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The Experts Up Close
Cynthia Kersey is a best-selling author, columnist, speaker, performance and productivity coach, and president of Unstoppable Enterprises Inc.
Paul J. Meyer is the founder of the Success Motivation Institute and best-selling author of The Five Pillars of Leadership and Chicken Soup for the Golden Soul.
Leo Babauta is the owner of Zen Habits and author of The Power of Less: The Fine Art of Limiting Yourself to the Essential…in Work and in Life.
Q. What’s the one thing people do or fail to do most often that keeps them from meeting goals or making progress?
Paul J. Meyer: The one thing that interferes with meeting or achieving a goal is lack of focus – distraction, getting off track, a lack of commitment or lack of concentration. I made hundreds of millions of dollars in marketing, selling and business by maintaining a laserlike focus, paying whatever price needed to achieve my goals and entering every situation without recognizing the possibility of defeat.
You ask, “How does someone overcome this?” Immerse yourself in successful attitudes by subscribing to and reading SUCCESS magazine, listening to positive CDs, watching positive DVDs, and buying personal-development programs. And I don’t say that just because I’m in the personal-development business; I say it because I know that saturating your mind with this material will change your life forever.
Cynthia Kersey: Focus on progress, not perfection! Nobody’s perfect. It’s an old saying, but it’s absolutely right. The common link among all successful people is that they made mistakes—they struggled, had setbacks and failures, they tripped and stumbled—but, and this is the key, they pulled themselves up, kept going and learned from their mistakes.
A wise person once said that we learn more from our mistakes than we ever could from our successes. That’s true. When pursuing a goal, perfection shouldn’t be the goal. It’s progress. Try thinking of the journey of pursuing your goal as a metaphor for your life. The behaviors and beliefs that have stopped you in the past will most certainly reappear. But that’s a good thing, because awareness is the first step toward change and, ultimately, freedom.
Instead of being your own harshest critic, make the decision to be your biggest fan. Focus on the daily activities that move you forward, and give yourself a pat on the back the moment you take a positive action or a step in the right direction. Revel in the great feelings that come when you honor yourself by sticking with your commitments.
If you find ways to reward yourself when you reach milestones, you’ll be more likely to stay in action. I’ve seen this time and time again with the people I’ve coached. When you have something to work toward, even if it’s a daily reward consisting of a nice cup of coffee while reading something you enjoy, you’re more likely to push yourself and stay disciplined if you have a clear incentive in sight. And let’s face it: We all deserve a reward!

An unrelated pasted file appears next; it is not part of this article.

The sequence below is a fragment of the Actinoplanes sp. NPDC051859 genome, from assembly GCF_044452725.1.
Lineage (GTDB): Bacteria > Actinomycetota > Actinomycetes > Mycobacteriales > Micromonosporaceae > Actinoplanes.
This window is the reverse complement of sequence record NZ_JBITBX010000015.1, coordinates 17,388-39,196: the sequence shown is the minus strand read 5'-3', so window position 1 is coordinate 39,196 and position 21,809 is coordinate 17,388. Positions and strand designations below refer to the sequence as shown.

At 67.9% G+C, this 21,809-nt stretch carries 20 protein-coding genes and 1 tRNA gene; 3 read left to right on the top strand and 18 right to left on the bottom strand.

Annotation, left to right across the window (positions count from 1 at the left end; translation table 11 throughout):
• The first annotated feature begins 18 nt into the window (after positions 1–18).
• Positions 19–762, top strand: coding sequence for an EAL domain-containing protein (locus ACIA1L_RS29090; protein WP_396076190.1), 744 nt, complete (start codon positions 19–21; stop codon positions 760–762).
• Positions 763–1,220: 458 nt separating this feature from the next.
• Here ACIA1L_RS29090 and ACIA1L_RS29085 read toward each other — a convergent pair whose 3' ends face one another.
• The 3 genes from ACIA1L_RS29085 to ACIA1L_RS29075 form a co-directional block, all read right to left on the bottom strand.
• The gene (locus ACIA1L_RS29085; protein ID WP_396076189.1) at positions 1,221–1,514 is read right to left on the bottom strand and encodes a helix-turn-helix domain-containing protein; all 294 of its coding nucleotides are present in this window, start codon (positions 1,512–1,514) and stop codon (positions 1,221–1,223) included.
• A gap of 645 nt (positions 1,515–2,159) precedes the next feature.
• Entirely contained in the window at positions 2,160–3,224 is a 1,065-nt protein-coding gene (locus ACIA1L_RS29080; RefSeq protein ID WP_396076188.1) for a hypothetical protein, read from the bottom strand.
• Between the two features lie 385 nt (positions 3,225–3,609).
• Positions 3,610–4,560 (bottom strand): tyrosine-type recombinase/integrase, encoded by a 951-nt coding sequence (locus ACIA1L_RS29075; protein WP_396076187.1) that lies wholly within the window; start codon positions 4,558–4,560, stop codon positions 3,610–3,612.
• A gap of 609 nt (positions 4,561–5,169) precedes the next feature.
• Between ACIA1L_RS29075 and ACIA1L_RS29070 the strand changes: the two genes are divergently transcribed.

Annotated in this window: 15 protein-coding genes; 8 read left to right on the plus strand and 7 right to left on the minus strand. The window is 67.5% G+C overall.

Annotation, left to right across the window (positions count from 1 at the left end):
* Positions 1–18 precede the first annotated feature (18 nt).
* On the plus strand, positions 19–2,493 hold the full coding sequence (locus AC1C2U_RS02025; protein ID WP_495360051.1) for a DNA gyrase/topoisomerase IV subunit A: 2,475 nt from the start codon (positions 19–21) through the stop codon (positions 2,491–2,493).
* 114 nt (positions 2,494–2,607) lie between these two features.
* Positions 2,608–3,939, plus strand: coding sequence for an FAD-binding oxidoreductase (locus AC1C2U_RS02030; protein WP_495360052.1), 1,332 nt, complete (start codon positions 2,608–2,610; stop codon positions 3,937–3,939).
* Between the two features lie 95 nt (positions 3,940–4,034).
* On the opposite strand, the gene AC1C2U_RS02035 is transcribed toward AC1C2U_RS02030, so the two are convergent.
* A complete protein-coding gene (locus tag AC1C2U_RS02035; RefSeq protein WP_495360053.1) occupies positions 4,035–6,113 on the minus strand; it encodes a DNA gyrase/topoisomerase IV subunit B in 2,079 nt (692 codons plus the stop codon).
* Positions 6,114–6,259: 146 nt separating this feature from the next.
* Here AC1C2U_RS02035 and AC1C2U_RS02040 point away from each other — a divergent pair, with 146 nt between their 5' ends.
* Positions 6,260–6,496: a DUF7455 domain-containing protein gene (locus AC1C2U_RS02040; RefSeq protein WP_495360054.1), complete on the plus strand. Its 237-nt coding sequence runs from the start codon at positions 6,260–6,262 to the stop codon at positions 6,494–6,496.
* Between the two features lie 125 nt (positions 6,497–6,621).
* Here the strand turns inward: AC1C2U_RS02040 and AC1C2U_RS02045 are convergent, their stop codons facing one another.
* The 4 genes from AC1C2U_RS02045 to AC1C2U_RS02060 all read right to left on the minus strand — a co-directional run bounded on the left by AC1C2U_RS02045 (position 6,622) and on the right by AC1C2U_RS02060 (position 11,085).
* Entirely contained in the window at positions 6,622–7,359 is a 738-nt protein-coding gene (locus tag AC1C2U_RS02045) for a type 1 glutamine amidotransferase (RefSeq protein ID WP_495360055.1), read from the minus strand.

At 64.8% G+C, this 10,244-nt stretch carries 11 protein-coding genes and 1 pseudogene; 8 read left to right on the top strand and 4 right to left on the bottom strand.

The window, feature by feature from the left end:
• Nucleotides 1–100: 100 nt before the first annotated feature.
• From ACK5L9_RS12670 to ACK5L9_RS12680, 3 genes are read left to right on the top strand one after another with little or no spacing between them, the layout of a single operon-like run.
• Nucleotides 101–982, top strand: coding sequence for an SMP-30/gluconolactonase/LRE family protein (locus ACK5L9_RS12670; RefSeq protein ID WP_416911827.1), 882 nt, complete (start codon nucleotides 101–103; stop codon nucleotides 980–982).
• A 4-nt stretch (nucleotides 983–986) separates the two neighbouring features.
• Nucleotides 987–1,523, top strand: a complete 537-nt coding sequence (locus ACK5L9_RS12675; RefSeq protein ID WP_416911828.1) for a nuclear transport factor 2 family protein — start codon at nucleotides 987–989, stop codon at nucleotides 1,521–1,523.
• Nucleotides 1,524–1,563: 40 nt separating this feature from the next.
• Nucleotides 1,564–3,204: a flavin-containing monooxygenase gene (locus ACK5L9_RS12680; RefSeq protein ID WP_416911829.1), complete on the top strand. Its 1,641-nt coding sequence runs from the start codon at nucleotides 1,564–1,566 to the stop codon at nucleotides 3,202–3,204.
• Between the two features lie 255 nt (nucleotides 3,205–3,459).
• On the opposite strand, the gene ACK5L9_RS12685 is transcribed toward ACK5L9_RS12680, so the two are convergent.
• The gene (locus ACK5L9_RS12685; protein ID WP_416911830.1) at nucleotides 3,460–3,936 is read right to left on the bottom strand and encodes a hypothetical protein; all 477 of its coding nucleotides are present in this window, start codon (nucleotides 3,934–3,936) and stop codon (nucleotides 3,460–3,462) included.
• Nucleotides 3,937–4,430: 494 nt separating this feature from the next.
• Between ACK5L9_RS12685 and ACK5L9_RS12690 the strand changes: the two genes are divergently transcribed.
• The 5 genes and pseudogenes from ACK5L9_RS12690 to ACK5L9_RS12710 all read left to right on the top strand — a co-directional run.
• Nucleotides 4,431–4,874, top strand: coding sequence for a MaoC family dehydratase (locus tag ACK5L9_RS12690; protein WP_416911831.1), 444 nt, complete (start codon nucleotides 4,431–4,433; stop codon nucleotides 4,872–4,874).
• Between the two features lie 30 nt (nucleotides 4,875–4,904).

Q. My top goals are business-related, but they don’t pertain to my everyday job. How do I spend my free time to meet my top goals without neglecting my family?
Cynthia Kersey: Planning and communication are keys to balancing your life, goals and family. Helping your spouse and children understand how your goals will positively affect them is an important part of healthy communication. If you can involve them in the process and enroll them to support you, your business-related goal will turn into a family goal that everyone can be excited about working toward.
Here are some ideas on how to balance work and family:
- Hold family meetings.
- Create weekly or monthly schedules that include family time for fun and connection.
- Involve your children in your goals and dreams, and communicate the benefit to them when you achieve one.
- Involve your children in household tasks.
- Have fun.
Leo Babauta: If family and working on a non-job-related business are your highest priorities, you need to be clear to yourself about that. Everything else is secondary to those two things, and you need to create room in your life for both of them, even if that means getting out of other commitments to make time, reworking your schedule, and saying no to the requests and demands for your time and attention that come from all areas of your life – work, family, friends and so on.
Some specific things you could do to make room in your schedule for your business goals include waking up early or working late at night – times when your family might be asleep and you can work without sacrificing time with them. If losing a little sleep doesn’t appeal to you, working during your lunch break is another option, or consider changing your work hours so that you go to work early or leave work early.
However you decide to rearrange your schedule, it’s important that you schedule family time and goal time on your calendar each day and make them your most important appointments. By blocking out time, you’re ensuring that these two activities take priority over everything else.
Q: What’s the difference between people who accomplish a lot and those who don’t?
Leo Babauta: Simply put: the ability to focus on what really matters.
Our focus really determines what and how much we accomplish. It is a tremendously powerful thing, but it’s something we don’t think much about because we focus unconsciously. Most of us have our focus pulled in a million directions. When our focus is spread so thin, we are less effective with each task, meaning we get less done overall.
But, when we can slow down, eliminate distractions and focus, we become much more effective. And when we focus on things that are important, we begin to accomplish not only a lot of things, but great things. It’s possible to multitask and still get things done, but it’s more difficult. Learn to focus on what really matters; you’ll find yourself accomplishing much more.